A new report on the Congo has come out by the International Crisis Group that concludes that the peace deal between Rwanda and the Congo has failed to bring about peace in the eastern DRC. It points to the violence over the past year, the failed integration process of the armed groups and the predation on natural resources by all belligerents.
Absolutely. And it’s a good report. But why do I have this nagging feeling of déjà vu?
Because we’ve seen it before. I probably wrote a report similar to this one for ICG five years ago. A myriad of NGOs publish reports calling on the Congolese and Rwandan governments to respect human rights, promote good governance and settle their differences peacefully every year. This is, of course, useful, especially if they can dredge up good evidence of their wrongdoing – it can serve as a necessary check on abuses.
But relatively few reports ask why the governments are carrying out so many abuses, why the CNDP does not want to integrate. Instead, the reports catalog the events, denounce the abuses and propose solutions. There is usually little analysis of the deeper Congolese and regional political motives. If there were, we could avoid nasty stereotyping and perhaps get a bit closer to constructive solutions.
Let’s take an example – the disarmament and/or integration of CNDP troops into the Congolese army. This is something that dozens of reports, including this ICG one, have called for, worried that renewed clashes between the Congolese government and the CNDP could break out. So why aren’t they integrated? There are a few theories. One is that it is Kigali pulling the strings, preventing CNDP redeployment because they need them to protect their interests. There has certainly been some truth to this – although also a lot of disagreement about what exactly Kigali’s interests are in the Kivus – but it is too simple a story, one proved insufficient recently when it was Kigali that reportedly pushed for some CNDP units to be removed from the Kivus for fear of their collaboration with RPF defectors.
Another theory is that it is the CNDP army commanders themselves who are the main obstacle to integration – they have gotten used to their autonomy and the various rackets they run and don’t want to be sent to Bandundu, where there are no mines, they will loose their power, and they will be unable to protect their communities.
Yet another view is that it is the Goma elites, the owners of mineral trading houses and leaders of the Tutsi political class who are blocking the integration/redeployment of CNDP troops. Or perhaps the local communities, who provide the footsoldiers and want the CNDP to stay back to protect them.
The point is that, depending on your analysis of the situation, the solution will look drastically different. Should we be putting pressure on Kigali, focusing on ensuring contractual security for local businessmen, working on co-opting or arresting CNDP commanders or solving local land conflicts?
Similarly goes it with the infamous security sector reform. If I had an AK-47 for every time I heard someone say: “Security sector reform has to be the number one priority,” I would be rivaling Viktor Bout (before his days in the clink, that is). So why is it that Kabila doesn’t arrest the army commanders who periodically embezzle funds, deal in minerals and preside over abusive units? Here again there are many theories. One suggests that the president is too weak, that if he were to clamp down on his commanders there could be a violent backlash and he could end up like his father. Another thesis – that doesn’t necessarily contradict the first – is that Kabila does not want to reform his security services, that this kind of fragmentation of control prevents other centers of power from arising and allows him to dole out favors and patronage at his own discretion. Yet another theory argues that the Rais does want to reform the army, but that he does not have the means or the technical know-how to do so.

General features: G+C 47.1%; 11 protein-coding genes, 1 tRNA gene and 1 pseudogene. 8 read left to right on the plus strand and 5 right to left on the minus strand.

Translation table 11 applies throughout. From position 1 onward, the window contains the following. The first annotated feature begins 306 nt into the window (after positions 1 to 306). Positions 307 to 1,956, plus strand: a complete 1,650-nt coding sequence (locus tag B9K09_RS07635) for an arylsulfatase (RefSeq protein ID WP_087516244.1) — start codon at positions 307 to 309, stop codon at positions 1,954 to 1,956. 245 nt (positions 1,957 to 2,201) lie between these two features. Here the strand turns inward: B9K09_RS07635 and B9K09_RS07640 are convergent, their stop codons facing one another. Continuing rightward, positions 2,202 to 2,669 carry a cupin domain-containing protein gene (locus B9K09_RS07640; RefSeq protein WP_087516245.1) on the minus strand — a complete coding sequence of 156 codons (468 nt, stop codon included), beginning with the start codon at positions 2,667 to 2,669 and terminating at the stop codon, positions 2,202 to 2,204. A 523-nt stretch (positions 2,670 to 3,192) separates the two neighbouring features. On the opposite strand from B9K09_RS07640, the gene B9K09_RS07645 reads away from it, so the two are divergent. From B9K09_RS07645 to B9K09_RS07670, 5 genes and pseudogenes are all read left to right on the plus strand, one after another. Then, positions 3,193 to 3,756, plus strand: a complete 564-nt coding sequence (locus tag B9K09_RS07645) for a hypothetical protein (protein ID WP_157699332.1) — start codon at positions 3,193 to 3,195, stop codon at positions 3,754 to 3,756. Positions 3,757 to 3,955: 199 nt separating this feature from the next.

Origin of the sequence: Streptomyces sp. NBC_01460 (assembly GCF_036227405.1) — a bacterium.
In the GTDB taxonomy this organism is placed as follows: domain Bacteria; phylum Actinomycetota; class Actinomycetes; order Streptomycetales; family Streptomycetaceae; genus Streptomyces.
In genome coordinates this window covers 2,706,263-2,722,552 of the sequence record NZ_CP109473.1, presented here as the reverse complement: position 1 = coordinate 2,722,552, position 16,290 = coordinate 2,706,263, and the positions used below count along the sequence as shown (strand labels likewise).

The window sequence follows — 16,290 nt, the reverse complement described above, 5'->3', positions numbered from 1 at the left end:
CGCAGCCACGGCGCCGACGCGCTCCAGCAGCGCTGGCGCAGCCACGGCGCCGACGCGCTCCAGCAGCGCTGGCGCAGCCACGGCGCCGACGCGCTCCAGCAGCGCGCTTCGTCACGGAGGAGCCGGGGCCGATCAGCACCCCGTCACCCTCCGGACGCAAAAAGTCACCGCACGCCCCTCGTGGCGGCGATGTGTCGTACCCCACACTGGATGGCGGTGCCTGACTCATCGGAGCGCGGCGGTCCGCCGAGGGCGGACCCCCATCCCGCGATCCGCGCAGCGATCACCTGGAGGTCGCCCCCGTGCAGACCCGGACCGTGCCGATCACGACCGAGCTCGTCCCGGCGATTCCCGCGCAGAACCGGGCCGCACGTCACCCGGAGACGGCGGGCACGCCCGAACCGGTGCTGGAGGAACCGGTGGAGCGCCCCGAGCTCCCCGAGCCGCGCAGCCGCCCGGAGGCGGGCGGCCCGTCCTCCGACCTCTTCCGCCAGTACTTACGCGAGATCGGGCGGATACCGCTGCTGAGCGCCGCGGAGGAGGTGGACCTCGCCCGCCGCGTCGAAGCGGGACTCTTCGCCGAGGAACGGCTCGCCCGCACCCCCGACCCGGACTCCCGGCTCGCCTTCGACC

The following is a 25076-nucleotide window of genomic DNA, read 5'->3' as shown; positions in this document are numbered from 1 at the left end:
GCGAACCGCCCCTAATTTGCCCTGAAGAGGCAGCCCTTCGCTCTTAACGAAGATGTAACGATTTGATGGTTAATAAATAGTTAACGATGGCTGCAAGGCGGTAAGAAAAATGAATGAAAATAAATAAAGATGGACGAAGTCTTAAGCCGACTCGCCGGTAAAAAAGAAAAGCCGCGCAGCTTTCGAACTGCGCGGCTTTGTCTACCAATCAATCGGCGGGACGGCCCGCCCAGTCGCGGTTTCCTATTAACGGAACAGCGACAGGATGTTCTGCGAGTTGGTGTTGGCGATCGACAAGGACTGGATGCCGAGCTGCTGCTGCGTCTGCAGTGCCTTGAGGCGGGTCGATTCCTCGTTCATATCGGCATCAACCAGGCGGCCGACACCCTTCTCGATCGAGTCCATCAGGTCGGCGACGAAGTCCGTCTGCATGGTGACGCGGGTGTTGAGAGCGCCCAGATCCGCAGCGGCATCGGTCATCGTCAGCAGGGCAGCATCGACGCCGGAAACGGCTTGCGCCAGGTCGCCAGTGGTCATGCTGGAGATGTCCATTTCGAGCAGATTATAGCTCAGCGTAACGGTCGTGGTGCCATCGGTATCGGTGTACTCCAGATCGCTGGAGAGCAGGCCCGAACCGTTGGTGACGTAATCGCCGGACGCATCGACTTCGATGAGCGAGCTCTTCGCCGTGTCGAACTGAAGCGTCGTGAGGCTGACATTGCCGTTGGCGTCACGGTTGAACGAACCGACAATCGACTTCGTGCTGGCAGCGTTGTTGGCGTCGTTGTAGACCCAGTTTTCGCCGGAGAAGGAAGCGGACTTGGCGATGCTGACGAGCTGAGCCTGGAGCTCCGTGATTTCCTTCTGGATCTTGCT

The current scattershot approach to security sector reform is mostly based on the last analysis – the problem is a lack of technical training and infrastructures, which is why most of what we are doing is training soldiers and building barracks. As the millions of dollars provided to Mobutu’s army proved, however, throwing good money after bad will not solve anything.
So this is a plea for “deep diagnosis,” going beyond just denouncing abuses and describing trends and trying to understand the underlying political logic. One of the side effects of the “Oh My God The Congo Is a Mess” approach is that it reduces the actors there to a bunch of ruthless warlords and African bigwigs, catering to all the noxious stereotypes of the continent. Actors may be ruthless but they have all kinds of good reasons for what they are doing.
“Deep diagnosis” of this kind is difficult, as many actors have vested interests in concealing their motives, and it requires an enormous amount of patience and local knowledge. It is not the kind of analysis that can be done from London, Johannesburg or even just Kinshasa.
I am not criticizing ICG – they often do wonderful work that goes far beyond the “OMG Congo approach.” But we need to go beyond this to truly understand how actors think, what they want and who is pulling the strings.